The UK’s Deputy Chief Veterinary Officer has confirmed H5N8 avian flu at a poultry premises near Redgrave, in the district of mid-Suffolk.
This follows the announcement of an initial 10km Temporary Control Zone around the premises on 13 February after laboratory analysis identified the presence of H5N8. Further investigations into the nature of the virus have now confirmed that it is the same highly pathogenic strain of H5N8 that has been found in wild and farmed birds in the UK since December 2016.
A 3km Protection Zone and a 10km Surveillance Zone have been put in place around the infected premises to limit the risk of the disease spreading.
Defra have published full details of the controls in place. You can use their interactive map to check if you are affected by restrictions around any premises.
The affected premises is estimated to contain approximately 23,000 birds. A number have died and the remaining live birds at the premises will be humanely culled. A full investigation is under way to determine the source of the infection.
Suffolk Trading Standards are providing regular updates via their social media channels, Twitter and Facebook, as well as to all their Consumer Champions via email (find out how to sign up here).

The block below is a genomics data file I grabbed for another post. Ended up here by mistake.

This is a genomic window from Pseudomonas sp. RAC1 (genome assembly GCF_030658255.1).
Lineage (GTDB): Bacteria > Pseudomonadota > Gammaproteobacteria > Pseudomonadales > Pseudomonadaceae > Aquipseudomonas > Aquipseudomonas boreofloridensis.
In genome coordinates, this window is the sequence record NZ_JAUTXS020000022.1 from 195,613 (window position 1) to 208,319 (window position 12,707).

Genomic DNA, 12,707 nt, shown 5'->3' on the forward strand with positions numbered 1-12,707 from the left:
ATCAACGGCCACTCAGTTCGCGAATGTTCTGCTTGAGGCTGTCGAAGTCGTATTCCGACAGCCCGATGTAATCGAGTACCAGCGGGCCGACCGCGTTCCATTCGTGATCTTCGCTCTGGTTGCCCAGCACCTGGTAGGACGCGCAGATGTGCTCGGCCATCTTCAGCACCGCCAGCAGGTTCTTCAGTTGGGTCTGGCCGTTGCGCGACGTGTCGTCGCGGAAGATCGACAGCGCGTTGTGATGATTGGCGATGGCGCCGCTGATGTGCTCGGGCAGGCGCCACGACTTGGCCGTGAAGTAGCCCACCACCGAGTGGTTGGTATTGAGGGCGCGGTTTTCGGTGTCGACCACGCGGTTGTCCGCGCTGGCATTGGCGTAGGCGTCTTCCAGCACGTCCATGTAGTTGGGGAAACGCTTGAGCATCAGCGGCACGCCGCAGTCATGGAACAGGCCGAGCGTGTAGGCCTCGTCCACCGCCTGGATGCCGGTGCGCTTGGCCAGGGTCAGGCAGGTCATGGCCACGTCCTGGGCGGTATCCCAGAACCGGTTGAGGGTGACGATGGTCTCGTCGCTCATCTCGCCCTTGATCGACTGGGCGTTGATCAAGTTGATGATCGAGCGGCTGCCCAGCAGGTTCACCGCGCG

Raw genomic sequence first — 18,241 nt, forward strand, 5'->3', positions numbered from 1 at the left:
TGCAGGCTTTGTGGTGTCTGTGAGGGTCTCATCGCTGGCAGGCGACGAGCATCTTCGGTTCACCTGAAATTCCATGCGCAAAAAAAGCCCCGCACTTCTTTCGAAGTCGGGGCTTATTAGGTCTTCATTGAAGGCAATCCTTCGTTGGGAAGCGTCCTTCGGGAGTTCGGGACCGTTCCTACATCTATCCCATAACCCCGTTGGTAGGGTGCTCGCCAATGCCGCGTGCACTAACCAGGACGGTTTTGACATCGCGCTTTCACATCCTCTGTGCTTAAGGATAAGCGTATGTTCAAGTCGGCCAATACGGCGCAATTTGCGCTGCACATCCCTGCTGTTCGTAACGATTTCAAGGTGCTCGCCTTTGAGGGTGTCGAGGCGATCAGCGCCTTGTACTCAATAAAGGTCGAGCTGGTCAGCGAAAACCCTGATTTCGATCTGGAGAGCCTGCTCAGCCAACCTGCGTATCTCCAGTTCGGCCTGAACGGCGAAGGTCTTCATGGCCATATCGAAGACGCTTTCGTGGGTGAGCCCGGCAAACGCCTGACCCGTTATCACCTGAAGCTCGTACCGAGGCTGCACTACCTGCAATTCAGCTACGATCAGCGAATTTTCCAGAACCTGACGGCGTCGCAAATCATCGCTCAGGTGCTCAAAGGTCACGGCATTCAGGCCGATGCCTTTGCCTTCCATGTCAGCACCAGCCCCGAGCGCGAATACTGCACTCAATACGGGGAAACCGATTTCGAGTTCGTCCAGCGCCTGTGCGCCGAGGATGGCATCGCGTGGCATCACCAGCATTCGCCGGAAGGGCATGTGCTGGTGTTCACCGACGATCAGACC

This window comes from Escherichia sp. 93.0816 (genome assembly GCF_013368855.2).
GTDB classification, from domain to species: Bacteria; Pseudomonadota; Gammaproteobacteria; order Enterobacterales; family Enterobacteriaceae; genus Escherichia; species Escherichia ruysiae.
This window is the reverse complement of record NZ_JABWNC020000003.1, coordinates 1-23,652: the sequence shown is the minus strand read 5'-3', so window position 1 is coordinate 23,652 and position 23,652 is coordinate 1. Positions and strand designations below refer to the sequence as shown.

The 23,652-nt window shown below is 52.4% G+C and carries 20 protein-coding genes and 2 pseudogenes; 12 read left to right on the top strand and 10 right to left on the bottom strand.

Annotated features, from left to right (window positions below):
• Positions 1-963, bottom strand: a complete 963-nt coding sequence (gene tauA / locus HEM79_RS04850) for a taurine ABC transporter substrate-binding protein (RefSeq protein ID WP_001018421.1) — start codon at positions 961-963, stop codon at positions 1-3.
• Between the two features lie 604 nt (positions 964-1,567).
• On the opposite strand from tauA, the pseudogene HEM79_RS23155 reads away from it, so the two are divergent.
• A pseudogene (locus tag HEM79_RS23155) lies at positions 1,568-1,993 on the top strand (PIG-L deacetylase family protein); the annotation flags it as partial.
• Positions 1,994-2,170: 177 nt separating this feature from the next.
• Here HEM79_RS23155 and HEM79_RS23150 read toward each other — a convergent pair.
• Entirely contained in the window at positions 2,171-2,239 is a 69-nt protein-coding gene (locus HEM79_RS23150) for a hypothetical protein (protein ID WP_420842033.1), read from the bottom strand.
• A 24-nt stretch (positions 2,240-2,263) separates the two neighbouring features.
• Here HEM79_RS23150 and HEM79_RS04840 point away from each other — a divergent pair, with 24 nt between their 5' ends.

Starting from Wednesday 15 February, Suffolk Trading Standards will be working with their colleagues in Norfolk Trading Standards to visit all premises within the 3km zone.
All poultry keepers – whether commercial farmers or those with a small backyard flock – are currently required by law to house poultry or otherwise keep them separate from wild birds. This is because a Prevention Zone is currently in force across the UK. This applies until 28 February 2017.
- Read the latest advice and information on avian flu in the UK, including actions to reduce the risk of the disease spreading, advice for anyone who keeps poultry or captive birds and details of previous cases.
- Detailed guidance on avian influenza is available on what to do if you keep poultry.
- To report suspicion of disease in animals, call the Defra Rural Services Helpline on 03000 200 301.
- Members of the public should report dead wild birds - such as swans, geese, ducks, gulls or birds of prey - to the Defra helpline on 03459 33 55 77.
- Bird flu can be passed from wild birds to poultry either directly from bird to bird, or indirectly via the environment, for example in wild bird droppings. At this time of year, the H5N8 virus can survive in the environment for up to 55 days.
- The disease can be spread by people, poultry, vehicles and equipment moving between and within farms; by using shared equipment which has not been effectively cleansed and disinfected; by contact with other flocks or by birds of poor or unknown health status being introduced to your flock; by contact with vermin or wild birds; and by birds drinking from contaminated water sources or eating contaminated feed.
- Public Health England advises the risk to public health from the virus is very low and the Food Standards Agency is clear that bird flu does not pose a food safety risk for UK consumers.
- You can report non-compliance of the housing and separation requirements to Trading Standards on 01473 264859.